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MDMA is an acronym for 3,4-Methylenedioxymethamphetamine. It’s a drug that has been around for over 100 years. Its origins trace back to Germany in 1912, where the drug was originally called “methylsafrylaminc.” The company that developed it hoped to use the chemical to synthesize drugs that would control bleeding. However, medical professionals found another use for the drug decades later.
Psychotherapists in the 1970s began to notice how this compound facilitated therapy sessions. Some claimed it promoted better communication, while others noted that patients could make more progress due to a new perspective on their problems. While the FDA never studied or approved the drug for use in humans, it became increasingly popular among mental health professionals who worked with those who had deep-rooted trauma and similar issues resistant to traditional therapy.
Unfortunately, the drug also experienced a boom in recreational popularity in the 1980s and 1990s. This lead to the DEA seeking an emergency ban on MDMA in 1985 and then classifying MDMA as a Schedule I substance. Once that happened, only a handful of therapists were still willing to use this substance to treat patients and facilitate therapy sessions. Instead, the drug moved to the streets, where it became a part of party, rave, and most recently, festival culture.
Over the years, many versions of MDMA have become popular and then gone back out of style. There have also been many analogs of the drug, some of which were sold online during the “bath salts” heyday in the late oughts. The nicknames for the compound include “E.” “X,” “Molly,” and even “XTC.”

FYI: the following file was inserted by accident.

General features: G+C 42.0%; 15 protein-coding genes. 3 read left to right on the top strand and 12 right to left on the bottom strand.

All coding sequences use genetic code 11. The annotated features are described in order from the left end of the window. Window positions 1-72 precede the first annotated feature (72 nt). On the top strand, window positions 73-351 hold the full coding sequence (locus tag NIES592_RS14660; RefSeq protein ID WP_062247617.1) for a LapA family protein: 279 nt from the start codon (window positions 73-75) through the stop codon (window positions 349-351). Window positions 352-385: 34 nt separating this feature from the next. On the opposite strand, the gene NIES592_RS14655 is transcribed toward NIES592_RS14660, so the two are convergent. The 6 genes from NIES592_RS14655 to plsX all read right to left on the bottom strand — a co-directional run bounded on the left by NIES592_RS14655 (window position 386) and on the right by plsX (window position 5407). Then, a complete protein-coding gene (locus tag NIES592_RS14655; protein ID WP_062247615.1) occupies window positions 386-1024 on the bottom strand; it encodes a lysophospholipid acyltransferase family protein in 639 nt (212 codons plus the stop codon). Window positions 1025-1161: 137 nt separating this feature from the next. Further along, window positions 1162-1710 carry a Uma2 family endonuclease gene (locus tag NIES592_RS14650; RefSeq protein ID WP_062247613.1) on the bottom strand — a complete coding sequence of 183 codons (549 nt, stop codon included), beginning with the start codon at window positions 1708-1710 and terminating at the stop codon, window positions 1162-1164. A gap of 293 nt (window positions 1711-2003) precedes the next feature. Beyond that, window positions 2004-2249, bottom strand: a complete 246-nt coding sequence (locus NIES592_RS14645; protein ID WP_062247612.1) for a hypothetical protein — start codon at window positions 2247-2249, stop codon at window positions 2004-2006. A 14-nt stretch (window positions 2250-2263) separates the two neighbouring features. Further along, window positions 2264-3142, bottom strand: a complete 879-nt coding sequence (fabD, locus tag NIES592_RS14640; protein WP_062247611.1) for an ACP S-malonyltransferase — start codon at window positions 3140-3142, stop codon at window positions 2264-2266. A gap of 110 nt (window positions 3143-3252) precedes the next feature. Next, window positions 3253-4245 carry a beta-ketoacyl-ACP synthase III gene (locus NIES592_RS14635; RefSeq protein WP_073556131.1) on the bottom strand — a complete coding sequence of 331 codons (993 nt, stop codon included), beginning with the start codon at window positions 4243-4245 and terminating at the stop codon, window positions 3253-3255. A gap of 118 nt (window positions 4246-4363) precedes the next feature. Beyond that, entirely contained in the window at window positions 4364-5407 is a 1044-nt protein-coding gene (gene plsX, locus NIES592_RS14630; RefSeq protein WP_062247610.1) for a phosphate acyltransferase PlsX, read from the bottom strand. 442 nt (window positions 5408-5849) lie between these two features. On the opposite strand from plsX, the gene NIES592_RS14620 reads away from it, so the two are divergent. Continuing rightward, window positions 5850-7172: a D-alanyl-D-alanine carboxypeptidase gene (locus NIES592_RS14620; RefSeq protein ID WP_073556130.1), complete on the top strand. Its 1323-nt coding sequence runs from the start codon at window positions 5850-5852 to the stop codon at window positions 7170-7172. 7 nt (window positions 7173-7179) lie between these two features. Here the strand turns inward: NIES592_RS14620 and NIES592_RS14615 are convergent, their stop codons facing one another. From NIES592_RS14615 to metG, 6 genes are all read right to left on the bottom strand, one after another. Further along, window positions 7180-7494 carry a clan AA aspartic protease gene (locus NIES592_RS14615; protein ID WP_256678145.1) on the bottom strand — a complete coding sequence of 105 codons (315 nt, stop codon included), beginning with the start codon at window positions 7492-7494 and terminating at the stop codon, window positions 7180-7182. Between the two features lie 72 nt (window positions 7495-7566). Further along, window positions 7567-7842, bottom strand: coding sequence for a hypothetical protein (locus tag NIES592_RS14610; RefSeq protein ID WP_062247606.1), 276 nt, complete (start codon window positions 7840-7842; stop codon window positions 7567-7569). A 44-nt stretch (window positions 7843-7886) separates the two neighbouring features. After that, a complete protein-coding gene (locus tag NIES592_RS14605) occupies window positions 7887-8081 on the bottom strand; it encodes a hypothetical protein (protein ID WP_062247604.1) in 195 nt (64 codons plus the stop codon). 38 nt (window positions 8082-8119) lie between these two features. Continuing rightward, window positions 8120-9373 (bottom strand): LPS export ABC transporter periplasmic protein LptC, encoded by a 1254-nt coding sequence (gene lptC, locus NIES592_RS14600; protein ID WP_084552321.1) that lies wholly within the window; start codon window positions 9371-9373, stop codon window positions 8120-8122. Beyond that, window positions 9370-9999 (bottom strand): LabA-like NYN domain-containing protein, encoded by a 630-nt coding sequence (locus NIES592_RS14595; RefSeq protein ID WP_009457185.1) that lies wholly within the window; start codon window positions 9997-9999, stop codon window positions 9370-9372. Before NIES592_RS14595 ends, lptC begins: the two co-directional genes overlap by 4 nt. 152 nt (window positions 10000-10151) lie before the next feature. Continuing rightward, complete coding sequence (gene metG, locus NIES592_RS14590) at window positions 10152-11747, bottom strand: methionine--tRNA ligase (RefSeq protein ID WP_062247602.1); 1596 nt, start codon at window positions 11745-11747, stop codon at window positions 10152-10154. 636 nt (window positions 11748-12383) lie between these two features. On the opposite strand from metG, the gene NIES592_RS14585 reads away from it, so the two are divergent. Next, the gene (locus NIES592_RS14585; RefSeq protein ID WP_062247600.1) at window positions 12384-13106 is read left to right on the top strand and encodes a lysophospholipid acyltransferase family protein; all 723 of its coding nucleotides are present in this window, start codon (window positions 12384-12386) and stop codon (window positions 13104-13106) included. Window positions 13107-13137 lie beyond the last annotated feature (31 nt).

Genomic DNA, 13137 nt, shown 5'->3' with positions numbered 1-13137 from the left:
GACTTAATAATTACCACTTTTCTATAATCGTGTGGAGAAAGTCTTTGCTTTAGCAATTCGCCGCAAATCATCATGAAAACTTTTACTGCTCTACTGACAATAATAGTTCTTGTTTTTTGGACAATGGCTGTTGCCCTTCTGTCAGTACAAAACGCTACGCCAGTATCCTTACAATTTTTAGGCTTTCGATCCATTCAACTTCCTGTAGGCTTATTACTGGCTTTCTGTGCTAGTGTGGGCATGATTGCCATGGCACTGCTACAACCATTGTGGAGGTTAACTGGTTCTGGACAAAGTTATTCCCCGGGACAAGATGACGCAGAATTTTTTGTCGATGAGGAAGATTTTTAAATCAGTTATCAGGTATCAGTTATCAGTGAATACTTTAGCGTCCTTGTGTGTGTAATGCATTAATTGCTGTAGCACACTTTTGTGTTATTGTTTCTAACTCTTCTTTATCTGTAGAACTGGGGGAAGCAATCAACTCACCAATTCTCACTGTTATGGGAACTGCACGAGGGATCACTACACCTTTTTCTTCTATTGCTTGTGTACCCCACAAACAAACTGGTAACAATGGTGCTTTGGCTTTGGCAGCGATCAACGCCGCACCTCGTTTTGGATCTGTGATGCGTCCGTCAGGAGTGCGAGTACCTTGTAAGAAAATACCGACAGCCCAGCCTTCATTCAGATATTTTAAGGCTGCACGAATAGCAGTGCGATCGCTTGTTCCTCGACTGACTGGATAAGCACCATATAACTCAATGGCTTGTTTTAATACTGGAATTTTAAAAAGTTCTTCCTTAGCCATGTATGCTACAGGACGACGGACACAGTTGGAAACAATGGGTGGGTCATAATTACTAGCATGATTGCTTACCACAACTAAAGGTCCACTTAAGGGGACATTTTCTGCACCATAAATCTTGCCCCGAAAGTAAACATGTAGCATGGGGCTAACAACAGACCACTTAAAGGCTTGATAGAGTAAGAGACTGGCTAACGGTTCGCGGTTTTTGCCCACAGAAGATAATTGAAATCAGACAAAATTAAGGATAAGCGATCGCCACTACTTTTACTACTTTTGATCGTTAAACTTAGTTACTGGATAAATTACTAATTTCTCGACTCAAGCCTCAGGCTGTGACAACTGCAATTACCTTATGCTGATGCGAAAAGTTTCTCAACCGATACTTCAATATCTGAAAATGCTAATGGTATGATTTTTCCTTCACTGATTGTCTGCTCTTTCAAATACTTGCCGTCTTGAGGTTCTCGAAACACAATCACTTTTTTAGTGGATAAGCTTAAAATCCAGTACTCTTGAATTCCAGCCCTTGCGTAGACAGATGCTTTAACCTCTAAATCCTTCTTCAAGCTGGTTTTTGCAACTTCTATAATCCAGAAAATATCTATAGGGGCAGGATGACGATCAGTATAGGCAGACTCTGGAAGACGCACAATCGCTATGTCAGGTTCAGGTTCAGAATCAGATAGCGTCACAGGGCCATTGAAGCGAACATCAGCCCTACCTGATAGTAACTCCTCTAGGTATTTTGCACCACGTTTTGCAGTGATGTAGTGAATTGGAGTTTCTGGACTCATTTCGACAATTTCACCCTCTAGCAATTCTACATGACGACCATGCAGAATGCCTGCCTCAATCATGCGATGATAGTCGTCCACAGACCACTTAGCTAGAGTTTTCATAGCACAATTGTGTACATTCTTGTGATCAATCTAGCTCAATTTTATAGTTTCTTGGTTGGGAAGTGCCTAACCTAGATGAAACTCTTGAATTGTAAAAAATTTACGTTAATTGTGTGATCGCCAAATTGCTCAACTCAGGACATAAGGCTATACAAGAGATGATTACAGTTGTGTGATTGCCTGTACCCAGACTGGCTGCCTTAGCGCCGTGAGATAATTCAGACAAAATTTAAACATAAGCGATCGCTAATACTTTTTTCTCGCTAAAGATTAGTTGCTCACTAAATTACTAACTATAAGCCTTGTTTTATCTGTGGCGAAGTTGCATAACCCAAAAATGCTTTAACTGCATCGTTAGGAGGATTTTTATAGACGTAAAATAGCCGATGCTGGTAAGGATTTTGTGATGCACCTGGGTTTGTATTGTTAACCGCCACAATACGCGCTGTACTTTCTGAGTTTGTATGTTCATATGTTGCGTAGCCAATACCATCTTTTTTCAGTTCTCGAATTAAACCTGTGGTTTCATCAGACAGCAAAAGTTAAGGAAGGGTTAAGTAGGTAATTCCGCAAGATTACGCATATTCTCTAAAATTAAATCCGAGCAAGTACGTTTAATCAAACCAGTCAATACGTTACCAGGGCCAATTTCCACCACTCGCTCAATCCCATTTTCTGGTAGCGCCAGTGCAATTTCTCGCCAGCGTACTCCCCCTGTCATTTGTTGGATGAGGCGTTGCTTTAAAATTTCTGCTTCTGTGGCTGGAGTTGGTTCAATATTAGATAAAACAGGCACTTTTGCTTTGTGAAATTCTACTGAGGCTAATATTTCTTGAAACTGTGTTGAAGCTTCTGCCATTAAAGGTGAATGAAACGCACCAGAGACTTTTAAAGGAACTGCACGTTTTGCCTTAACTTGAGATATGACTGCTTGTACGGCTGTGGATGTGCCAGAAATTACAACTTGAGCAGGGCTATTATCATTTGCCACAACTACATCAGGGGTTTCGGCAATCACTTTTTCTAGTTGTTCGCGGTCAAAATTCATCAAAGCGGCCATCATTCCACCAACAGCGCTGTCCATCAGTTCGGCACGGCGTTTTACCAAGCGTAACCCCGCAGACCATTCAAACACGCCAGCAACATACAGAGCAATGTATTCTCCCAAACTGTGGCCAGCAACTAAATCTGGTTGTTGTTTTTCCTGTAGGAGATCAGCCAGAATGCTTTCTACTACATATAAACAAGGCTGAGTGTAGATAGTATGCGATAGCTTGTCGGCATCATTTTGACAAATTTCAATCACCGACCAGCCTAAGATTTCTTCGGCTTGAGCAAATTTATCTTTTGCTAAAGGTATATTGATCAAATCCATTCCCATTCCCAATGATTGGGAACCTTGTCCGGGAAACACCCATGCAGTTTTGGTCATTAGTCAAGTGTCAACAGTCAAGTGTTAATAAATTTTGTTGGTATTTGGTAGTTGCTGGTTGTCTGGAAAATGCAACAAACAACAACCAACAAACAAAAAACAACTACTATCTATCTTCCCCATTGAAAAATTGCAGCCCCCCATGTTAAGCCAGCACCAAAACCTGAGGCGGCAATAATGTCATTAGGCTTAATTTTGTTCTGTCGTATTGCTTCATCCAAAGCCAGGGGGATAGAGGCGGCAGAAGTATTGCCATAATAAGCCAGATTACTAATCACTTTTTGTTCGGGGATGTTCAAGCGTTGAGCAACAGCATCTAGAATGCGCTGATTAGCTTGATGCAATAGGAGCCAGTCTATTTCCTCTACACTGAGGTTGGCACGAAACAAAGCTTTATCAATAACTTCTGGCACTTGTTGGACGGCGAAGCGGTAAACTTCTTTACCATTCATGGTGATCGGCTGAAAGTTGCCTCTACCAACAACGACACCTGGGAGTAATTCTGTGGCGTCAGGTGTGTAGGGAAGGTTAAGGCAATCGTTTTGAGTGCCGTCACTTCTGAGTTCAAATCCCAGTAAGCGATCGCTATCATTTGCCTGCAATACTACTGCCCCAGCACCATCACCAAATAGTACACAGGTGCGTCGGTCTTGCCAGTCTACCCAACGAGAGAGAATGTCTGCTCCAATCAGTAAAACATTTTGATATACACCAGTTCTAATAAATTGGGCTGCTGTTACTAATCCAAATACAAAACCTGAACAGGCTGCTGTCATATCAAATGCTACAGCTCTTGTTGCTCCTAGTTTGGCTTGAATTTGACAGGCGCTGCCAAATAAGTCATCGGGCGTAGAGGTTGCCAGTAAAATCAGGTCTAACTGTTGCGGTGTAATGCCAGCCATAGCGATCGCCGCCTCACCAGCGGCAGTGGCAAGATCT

However, in recent years, more mental health professionals are interested in exploring the potential uses and benefits of MDMA in a clinical setting. Anecdote of successful MDMA therapy has filtered into mainstream media, drawing more public attention to the potential of this currently banned substance. MAPS, the Multidisciplinary Association for Psychedelic Studies, is currently working to fund Phase 3 clinical trials of MDMA as a therapy tool for those with post-traumatic stress disorder (PTSD).
Earlier, smaller studies have shown that MDMA may offer real benefits for those with severe PTSD symptoms. There is also the potential for benefit with a host of other mental health conditions. Even personality disorders and low self-esteem could respond to MDMA, as it is known to help build a bond of trust between therapist and patient, while also decreasing the fear response in the patient.
While there are some risks to any chemical compounds made and sold on a unregulated market, MDMA administered by a medical professional in a proper setting could offer real benefits for certain patients. The plan outlined by MAPS could make MDMA a legally prescribed medication by 2021, which could save and improve countless lives.
Those interested in helping can donate to MAPS by clicking here.
For previous Ladybud coverage of MAPS, click here.